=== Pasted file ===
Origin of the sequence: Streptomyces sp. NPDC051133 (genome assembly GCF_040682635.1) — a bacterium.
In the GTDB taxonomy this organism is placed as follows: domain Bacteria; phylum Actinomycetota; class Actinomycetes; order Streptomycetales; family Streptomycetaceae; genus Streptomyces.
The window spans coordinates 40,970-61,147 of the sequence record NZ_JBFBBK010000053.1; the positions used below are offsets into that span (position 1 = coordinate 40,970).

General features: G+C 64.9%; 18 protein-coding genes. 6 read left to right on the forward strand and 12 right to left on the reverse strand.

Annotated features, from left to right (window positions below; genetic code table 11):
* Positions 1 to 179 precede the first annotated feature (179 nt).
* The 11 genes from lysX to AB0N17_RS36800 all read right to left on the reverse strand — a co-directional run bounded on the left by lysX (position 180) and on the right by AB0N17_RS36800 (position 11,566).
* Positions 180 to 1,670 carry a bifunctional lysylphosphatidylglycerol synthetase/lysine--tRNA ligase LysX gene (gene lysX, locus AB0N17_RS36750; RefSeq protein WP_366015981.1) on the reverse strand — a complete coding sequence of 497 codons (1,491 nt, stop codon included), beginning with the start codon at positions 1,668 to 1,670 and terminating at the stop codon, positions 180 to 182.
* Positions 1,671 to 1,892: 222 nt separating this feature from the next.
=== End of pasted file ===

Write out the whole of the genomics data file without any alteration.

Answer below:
Origin of the sequence: Streptomyces sp. NPDC051133 (genome assembly GCF_040682635.1) — a bacterium.
In the GTDB taxonomy this organism is placed as follows: domain Bacteria; phylum Actinomycetota; class Actinomycetes; order Streptomycetales; family Streptomycetaceae; genus Streptomyces.
The window spans coordinates 40,970-61,147 of the sequence record NZ_JBFBBK010000053.1; the positions used below are offsets into that span (position 1 = coordinate 40,970).

General features: G+C 64.9%; 18 protein-coding genes. 6 read left to right on the forward strand and 12 right to left on the reverse strand.

Annotated features, from left to right (window positions below; genetic code table 11):
* Positions 1 to 179 precede the first annotated feature (179 nt).
* The 11 genes from lysX to AB0N17_RS36800 all read right to left on the reverse strand — a co-directional run bounded on the left by lysX (position 180) and on the right by AB0N17_RS36800 (position 11,566).
* Positions 180 to 1,670 carry a bifunctional lysylphosphatidylglycerol synthetase/lysine--tRNA ligase LysX gene (gene lysX, locus AB0N17_RS36750; RefSeq protein WP_366015981.1) on the reverse strand — a complete coding sequence of 497 codons (1,491 nt, stop codon included), beginning with the start codon at positions 1,668 to 1,670 and terminating at the stop codon, positions 180 to 182.
* Positions 1,671 to 1,892: 222 nt separating this feature from the next.